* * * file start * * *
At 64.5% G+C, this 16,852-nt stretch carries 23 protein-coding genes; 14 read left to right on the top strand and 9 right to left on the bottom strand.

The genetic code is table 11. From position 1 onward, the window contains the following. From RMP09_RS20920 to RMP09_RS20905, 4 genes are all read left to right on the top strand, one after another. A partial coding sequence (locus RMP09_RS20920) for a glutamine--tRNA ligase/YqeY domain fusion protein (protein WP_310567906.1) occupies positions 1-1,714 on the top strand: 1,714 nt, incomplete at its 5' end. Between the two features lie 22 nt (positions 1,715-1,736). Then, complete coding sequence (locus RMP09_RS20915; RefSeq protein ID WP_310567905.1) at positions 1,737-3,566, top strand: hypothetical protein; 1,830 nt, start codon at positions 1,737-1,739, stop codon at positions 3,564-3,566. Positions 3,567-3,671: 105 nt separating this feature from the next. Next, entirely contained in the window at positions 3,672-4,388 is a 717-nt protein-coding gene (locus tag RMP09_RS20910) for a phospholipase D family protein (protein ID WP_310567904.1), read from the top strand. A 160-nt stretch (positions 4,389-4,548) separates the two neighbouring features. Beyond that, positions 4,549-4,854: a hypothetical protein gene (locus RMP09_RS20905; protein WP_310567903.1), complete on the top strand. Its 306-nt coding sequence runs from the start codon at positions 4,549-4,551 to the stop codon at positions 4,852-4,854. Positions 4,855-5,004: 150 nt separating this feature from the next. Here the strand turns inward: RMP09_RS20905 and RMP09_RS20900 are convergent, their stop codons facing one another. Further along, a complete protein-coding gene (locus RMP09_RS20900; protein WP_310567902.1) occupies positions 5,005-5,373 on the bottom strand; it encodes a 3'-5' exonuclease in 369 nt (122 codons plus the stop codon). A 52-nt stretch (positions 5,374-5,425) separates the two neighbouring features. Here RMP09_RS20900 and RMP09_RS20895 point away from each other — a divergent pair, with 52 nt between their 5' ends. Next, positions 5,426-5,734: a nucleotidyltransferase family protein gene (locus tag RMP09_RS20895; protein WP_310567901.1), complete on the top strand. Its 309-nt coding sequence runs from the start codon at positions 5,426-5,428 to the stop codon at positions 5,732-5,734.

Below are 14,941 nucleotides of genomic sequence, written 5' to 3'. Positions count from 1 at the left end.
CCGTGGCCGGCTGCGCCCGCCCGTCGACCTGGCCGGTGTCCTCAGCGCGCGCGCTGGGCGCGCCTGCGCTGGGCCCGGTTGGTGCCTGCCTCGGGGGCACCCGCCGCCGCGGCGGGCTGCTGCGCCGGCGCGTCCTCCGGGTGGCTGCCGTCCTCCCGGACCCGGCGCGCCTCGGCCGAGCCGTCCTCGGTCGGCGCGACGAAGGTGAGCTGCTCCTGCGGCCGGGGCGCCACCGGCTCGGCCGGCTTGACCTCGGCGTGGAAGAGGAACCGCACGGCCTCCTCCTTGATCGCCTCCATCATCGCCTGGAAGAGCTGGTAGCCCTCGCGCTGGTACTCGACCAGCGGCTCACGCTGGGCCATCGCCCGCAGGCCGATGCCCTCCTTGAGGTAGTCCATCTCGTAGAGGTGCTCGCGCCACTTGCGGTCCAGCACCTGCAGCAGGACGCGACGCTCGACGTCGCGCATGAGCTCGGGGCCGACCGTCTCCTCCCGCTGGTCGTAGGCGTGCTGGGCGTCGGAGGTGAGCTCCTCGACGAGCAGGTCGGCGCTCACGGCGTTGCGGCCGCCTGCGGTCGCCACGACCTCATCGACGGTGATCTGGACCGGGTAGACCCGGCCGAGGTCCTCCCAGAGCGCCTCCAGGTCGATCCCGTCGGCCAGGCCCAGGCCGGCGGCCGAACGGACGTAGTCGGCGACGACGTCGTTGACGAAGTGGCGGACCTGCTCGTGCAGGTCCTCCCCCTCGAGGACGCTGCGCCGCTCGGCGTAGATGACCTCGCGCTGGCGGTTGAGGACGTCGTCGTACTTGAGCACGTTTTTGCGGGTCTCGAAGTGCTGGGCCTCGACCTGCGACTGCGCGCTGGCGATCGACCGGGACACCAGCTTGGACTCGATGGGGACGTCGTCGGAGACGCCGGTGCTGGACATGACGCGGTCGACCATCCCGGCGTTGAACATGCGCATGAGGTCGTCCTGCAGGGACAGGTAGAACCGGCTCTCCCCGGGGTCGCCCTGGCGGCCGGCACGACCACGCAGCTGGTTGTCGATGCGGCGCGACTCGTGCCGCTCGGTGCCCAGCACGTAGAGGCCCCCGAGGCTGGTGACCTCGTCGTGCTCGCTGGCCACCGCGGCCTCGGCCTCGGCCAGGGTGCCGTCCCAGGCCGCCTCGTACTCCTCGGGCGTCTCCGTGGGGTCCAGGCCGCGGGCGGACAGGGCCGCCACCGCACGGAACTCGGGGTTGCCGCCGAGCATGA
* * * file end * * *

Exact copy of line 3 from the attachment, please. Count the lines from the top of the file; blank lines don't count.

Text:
Below are 14,941 nucleotides of genomic sequence, written 5' to 3'. Positions count from 1 at the left end.